Ludwig offers his paraphrases for Shakespeare's line to assist understanding for young learners. I really appreciated this part of the book since I have never studied Shakespeare and sometimes feel so lost when I read words and phrases I don't understand. Here is one paraphrase he provided for Henry's battle cry during the battle to conquer the city of Harfleur in Henry V:

Shakespeare’s lines
Ludwig’s paraphrase
Stiffen the sinews, summon up the blood,     Disguise fair nature with hard-favored rage…  
Now set the teeth and stretch the nostril wide, 
Hold hard the breath, and bend up every spirit  
To his full height. On, on, you noblest English! ... Be copy now to men of grosser blood.            
And teach them how to war.
Stiffen your muscles and disguise your peaceful natures with looks of rage so you can frighten the enemy. Bare your teeth and stretch your nostrils, hold your breaths and raise your spirits to their full height. On you noble Englishmen! Show lesser men how to fight.

Stories of how Ludwig's children personalized Shakespeare into their own lives were both funny and poignant. I've decided it is not too late for us. I'm grabbing some of Shakespeare's funniest and loveliest lines and will incorporate them into my speech and life. Maybe they will catch on. I hope so. Here are a few lines his family was able to personalize (and I hope to copy):
  • As an excuse for slacking off, insert family member's name for Hal...
"Why Hal, 'tis my vocation, Hal. 'Tis no sin for a man to labor in his vocation."
 ---Falstaff in Henry IV, Part 1
  • Or the ultimate insult, best if said in a loving, teasing way...
"Sell when you can; you are not for all markets."
 ---Rosalind in As You Like It

I close this review with one more quote from Ludwig:
Shakespeare should not be an occasional visitor. He should be a permanent house guest, living in your spare room down the hall, ready to join you for a meal or an evening whenever you crave his company...
He goes on to say that he wants Shakespeare to be an inspiration to our children so they know that can do anything if they work hard. He wants them to eventually recognize his genius and to find consolation in him in their old age.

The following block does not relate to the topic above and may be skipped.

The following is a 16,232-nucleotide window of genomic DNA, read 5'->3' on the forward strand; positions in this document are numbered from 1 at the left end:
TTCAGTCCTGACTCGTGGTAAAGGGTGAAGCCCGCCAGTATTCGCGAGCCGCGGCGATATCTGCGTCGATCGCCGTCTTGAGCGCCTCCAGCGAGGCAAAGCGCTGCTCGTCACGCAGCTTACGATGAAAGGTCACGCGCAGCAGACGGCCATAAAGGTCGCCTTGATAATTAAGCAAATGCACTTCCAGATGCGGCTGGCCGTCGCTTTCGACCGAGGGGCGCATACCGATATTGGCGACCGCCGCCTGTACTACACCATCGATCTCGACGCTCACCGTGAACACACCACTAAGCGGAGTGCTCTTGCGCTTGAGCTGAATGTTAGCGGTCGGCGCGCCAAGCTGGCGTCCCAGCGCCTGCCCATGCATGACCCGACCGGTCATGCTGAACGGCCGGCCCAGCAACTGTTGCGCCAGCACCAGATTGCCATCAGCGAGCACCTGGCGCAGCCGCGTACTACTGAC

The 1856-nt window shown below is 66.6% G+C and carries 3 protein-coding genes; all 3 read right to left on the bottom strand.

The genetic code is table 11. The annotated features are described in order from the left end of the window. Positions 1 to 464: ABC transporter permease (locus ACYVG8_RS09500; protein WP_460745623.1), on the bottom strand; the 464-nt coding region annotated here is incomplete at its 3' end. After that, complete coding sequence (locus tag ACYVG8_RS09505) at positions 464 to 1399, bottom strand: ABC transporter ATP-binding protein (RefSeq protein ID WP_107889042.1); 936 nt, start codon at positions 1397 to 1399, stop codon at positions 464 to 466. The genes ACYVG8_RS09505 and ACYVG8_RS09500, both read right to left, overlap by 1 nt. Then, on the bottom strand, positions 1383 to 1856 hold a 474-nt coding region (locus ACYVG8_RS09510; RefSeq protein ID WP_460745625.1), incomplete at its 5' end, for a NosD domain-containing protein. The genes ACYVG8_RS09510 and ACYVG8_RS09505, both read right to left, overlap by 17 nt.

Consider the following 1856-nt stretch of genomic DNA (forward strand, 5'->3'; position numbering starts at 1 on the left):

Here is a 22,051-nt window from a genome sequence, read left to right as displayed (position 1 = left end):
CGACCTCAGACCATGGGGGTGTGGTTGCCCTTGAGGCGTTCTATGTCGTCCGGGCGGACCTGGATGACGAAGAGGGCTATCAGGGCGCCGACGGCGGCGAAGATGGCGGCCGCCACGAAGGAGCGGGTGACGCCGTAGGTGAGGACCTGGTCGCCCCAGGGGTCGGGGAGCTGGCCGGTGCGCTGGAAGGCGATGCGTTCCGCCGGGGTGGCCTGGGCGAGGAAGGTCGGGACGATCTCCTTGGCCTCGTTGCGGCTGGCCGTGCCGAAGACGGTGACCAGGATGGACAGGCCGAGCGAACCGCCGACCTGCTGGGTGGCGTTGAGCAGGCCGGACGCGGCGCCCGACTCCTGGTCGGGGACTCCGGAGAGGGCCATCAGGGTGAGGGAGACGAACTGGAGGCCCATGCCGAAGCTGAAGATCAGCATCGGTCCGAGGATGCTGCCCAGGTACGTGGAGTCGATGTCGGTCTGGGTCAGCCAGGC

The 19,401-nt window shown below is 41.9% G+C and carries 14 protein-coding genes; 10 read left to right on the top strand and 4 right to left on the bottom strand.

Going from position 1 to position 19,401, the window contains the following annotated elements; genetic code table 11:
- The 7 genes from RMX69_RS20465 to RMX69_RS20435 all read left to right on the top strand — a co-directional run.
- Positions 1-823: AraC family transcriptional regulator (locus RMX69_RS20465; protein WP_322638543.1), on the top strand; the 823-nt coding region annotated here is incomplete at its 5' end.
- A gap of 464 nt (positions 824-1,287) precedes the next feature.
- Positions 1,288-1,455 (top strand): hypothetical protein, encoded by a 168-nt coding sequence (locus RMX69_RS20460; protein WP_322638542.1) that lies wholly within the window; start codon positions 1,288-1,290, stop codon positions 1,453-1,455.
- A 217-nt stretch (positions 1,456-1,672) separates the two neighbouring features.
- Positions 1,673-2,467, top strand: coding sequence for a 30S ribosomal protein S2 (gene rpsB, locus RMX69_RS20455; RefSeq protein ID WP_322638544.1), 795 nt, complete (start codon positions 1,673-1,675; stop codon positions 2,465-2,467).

Be sure to visit the How to Teach Your Child Shakespeare website.

Sunday, March 23, 2014

Sunday Salon, first Sunday of Spring 2014

Flowering plum blossoms, our street trees
Weather: beautiful with clear skies and a warmish temperature. Yesterday Don and I got out and pruned the roses. It was a month later than we usually try to do it but the weather has just hasn't cooperated until this week.

Musical selection of the day: Vivaldi's Spring. It is a very familiar song but appropriate for today. Cue the music and listen while you read the rest of the blog post.

My sister and her husband were in town this weekend. They live in Boise so we don't don't see them as often as we would like. When our kids were young they lived in Tacoma. All important family functions were spent together. I miss that so much. We really enjoyed our time together. Their youngest son just announced his engagement and plans a late summer wedding. Whew, the kids are growing up so fast.

FitBit: I had my fist 10,000 step day this past week. When it happened the Fitbit practically exploded with its weird form of congratulations. I actually didn't know what was happening until I pieced together the pieces later in the day.

Health tip of the week: Apple Cider Vinegar has surprising health benefits from lowering cholesterol, aiding in digestion, even curing hiccups. Drink 1-2 tablespoons mixed into at least 12 oz of water before a meal for dietary help. Admittedly it is an acquired taste but it is doable, not ghastly. I recommend that you buy organic apple cider. It will be a bit cloudy. Read about all the ways that is helps the body here on the Reader's Digest site.
Apple cider vinegar can help you lose weight. Here's why: The acetic acid suppresses your appetite, increases your metabolism, and reduces water retention. Scientists also theorize that apple cider vinegar interferes with the body's digestion of starch, which means fewer calories enter the bloodstream.----Apple cider benefits
Jane Austen Week is this week. It starts tomorrow. I am ready. The video has been selected. Prizes purchased. Trivia questions written. I hope to recruit a whole new army of Jane Austen fans. Stay tuned for updates this week. I may have to suspend the video on Wednesday because my Principal decided to host a full-day meeting in the library. I will either have to move the video to the auditorium or just cancel it for a day. For this reason I selected the shorter of the two videos I was considering. (I will reveal my selection tomorrow.)

Book read this week:

  • How to Teach Your Children Shakespeare by Ken Ludwig...I LOVE this book and intended to write a review this week-end but left the book at school. Look for my review tomorrow! Needless to say, I recommend it. 
Currently reading:

  • Wild: From Lost to Found on the Pacific Crest Trail by Cheryl Strayed. Don and I are sharing the audiobook edition, both listening as we drive to work and back.